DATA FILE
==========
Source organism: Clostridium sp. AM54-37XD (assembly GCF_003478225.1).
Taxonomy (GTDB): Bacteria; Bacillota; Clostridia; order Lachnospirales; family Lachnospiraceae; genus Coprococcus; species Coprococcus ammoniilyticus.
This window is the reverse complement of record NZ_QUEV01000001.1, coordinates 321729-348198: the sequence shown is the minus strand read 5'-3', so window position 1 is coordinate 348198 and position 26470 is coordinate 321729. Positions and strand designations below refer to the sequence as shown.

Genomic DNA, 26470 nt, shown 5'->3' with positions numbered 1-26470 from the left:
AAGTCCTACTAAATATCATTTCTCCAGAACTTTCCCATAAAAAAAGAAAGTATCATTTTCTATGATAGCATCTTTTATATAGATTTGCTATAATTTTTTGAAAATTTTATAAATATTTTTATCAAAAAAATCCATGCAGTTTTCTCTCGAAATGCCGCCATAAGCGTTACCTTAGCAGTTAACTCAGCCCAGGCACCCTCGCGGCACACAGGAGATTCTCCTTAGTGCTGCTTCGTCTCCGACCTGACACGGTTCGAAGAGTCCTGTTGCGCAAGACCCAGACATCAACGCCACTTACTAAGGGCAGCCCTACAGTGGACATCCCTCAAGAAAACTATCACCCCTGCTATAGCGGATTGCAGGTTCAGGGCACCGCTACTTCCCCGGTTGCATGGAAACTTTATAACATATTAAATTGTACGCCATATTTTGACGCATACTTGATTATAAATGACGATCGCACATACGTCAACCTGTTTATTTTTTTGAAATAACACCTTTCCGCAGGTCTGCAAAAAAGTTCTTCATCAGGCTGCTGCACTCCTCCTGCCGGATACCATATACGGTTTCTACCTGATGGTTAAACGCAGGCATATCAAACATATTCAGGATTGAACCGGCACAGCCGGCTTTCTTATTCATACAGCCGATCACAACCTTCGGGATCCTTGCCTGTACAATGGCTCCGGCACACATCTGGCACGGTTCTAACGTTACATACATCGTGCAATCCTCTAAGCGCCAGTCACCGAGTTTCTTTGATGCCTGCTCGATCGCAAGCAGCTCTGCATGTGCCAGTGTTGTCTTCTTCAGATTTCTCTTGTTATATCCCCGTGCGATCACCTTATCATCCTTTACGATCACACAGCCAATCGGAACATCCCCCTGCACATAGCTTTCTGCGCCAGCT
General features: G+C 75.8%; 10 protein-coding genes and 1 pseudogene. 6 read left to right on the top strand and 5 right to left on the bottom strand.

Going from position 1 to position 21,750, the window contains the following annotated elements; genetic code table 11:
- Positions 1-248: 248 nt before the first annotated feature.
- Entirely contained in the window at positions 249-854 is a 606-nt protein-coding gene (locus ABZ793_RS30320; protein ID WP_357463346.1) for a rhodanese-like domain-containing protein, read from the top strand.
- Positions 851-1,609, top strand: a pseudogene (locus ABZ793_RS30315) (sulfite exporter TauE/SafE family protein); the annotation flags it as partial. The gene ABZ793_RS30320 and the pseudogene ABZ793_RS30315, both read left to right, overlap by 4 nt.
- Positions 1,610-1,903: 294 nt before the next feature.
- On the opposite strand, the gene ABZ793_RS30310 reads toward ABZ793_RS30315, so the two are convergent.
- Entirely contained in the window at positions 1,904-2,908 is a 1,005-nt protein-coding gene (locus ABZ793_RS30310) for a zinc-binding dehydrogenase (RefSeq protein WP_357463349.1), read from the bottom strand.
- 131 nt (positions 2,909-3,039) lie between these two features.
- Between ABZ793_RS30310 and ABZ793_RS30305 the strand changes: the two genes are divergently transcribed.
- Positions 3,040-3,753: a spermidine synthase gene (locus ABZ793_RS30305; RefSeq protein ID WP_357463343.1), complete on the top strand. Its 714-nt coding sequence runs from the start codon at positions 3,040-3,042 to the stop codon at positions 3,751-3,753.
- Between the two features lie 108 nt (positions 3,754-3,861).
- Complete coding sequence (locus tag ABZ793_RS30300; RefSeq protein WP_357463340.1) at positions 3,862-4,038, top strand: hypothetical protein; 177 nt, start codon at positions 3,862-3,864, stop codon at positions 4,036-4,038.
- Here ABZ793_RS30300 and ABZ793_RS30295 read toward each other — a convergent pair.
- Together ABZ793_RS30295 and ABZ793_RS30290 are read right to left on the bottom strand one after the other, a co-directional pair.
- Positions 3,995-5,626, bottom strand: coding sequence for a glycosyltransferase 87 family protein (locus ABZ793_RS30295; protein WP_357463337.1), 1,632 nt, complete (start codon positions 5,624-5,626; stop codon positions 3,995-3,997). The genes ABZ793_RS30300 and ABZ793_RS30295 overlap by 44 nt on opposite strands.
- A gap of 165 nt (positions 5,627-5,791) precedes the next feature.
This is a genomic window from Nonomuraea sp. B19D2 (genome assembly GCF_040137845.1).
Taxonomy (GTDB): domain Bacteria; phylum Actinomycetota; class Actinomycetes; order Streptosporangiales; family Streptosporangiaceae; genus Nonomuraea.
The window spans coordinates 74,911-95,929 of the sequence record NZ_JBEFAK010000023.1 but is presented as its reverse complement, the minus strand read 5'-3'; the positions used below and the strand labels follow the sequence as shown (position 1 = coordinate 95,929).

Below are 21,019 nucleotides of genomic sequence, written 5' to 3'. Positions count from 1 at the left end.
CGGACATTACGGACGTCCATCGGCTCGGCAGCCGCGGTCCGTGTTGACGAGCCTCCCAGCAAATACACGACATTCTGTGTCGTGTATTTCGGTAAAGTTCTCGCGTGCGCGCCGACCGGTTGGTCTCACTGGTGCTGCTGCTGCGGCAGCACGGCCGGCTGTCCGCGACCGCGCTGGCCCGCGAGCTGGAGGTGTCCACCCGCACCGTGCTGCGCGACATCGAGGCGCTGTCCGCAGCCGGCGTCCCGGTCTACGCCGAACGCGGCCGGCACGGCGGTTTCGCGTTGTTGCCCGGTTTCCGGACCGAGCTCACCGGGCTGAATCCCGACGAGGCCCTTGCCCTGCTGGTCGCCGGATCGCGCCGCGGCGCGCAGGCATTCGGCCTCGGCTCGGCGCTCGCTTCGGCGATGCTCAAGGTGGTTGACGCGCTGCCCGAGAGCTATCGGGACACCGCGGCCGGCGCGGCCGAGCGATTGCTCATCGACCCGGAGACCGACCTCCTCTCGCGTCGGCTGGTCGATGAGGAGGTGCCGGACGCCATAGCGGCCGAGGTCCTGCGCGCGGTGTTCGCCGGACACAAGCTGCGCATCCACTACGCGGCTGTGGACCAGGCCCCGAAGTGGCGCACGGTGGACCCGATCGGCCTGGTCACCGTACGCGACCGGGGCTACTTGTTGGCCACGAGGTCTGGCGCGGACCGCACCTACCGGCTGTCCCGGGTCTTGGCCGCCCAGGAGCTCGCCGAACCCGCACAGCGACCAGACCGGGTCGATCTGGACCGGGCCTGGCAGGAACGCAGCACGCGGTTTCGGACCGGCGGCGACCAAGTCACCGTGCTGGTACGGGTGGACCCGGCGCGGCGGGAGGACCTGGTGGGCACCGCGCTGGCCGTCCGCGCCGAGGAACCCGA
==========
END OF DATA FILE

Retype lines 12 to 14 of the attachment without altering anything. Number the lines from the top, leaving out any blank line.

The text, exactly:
- On the opposite strand, the gene ABZ793_RS30310 reads toward ABZ793_RS30315, so the two are convergent.
- Entirely contained in the window at positions 1,904-2,908 is a 1,005-nt protein-coding gene (locus ABZ793_RS30310) for a zinc-binding dehydrogenase (RefSeq protein WP_357463349.1), read from the bottom strand.
- 131 nt (positions 2,909-3,039) lie between these two features.